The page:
Methods of analyzing DNA found unpatentable where claims are directed to a “natural law”
Genetic Technologies Limited v. Merial LLC, Nos. 2015-1202 and 2015-1203 (Fed. Cir. Apr. 8, 2016)
The patentee sued for infringement of a patent related to methods of analyzing sequences of DNA within an individual’s genome. Specifically, the patentee discovered a feature of genomic DNA called “linkage disequilibrium,” meaning that the coding regions (i.e., DNA that is ultimately expressed into protein) and non-coding regions (which do not code for protein) appear “linked” together in individuals’ genomes more often than probability would dictate.
The district court granted the patentees’ motion to dismiss, holding that the claims of the patent covered ineligible subject matter under 35 U.S.C. § 101, because they claimed a law of nature. The Federal Circuit affirmed, applying the two-step Alice test for patent eligibility under § 101, which “distinguish[es] patents that claim laws of nature, natural phenomena, and abstract ideas from those that claim patent-eligible applications of those concepts.”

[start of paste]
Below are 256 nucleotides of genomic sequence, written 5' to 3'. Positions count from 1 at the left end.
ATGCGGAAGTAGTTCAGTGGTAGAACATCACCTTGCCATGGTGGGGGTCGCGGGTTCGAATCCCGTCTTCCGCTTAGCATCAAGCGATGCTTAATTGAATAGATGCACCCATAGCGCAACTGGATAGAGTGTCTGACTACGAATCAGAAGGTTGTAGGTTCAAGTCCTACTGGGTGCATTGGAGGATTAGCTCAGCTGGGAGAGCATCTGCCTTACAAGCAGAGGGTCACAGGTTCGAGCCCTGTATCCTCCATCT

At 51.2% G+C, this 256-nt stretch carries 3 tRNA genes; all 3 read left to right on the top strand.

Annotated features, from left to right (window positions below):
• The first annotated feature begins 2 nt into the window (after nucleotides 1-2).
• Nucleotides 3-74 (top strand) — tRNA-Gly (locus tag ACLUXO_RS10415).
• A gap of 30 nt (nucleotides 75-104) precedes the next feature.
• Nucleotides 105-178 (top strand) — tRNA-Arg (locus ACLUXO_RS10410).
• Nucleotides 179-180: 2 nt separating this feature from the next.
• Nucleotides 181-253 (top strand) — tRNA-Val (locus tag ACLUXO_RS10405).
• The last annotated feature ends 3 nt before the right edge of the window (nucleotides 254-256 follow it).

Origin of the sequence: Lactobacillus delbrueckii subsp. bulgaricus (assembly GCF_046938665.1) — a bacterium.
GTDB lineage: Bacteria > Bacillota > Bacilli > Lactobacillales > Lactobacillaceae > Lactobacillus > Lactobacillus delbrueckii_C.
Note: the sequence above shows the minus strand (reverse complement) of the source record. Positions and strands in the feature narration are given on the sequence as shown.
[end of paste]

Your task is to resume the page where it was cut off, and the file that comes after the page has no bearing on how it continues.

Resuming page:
First, the court found that the patent claim “is directed to a natural law—the principle that certain non-coding and coding sequences are in linkage disequilibrium with one another.” Second, the court held that the patent claim was not directed to any inventive concept. For instance, it involved no creation or alteration of DNA sequences, and did not purport to identify novel detection techniques. Rather, the claimed method simply applied well-known “amplifying” and “analyzing” steps to examine the non-coding DNA regions as a surrogate marker for the coding regions. The court rejected the patentability of this “mental process” step, whose purported novelty resided in the newly discovered natural law of linkage disequilibrium between coding and non-coding regions.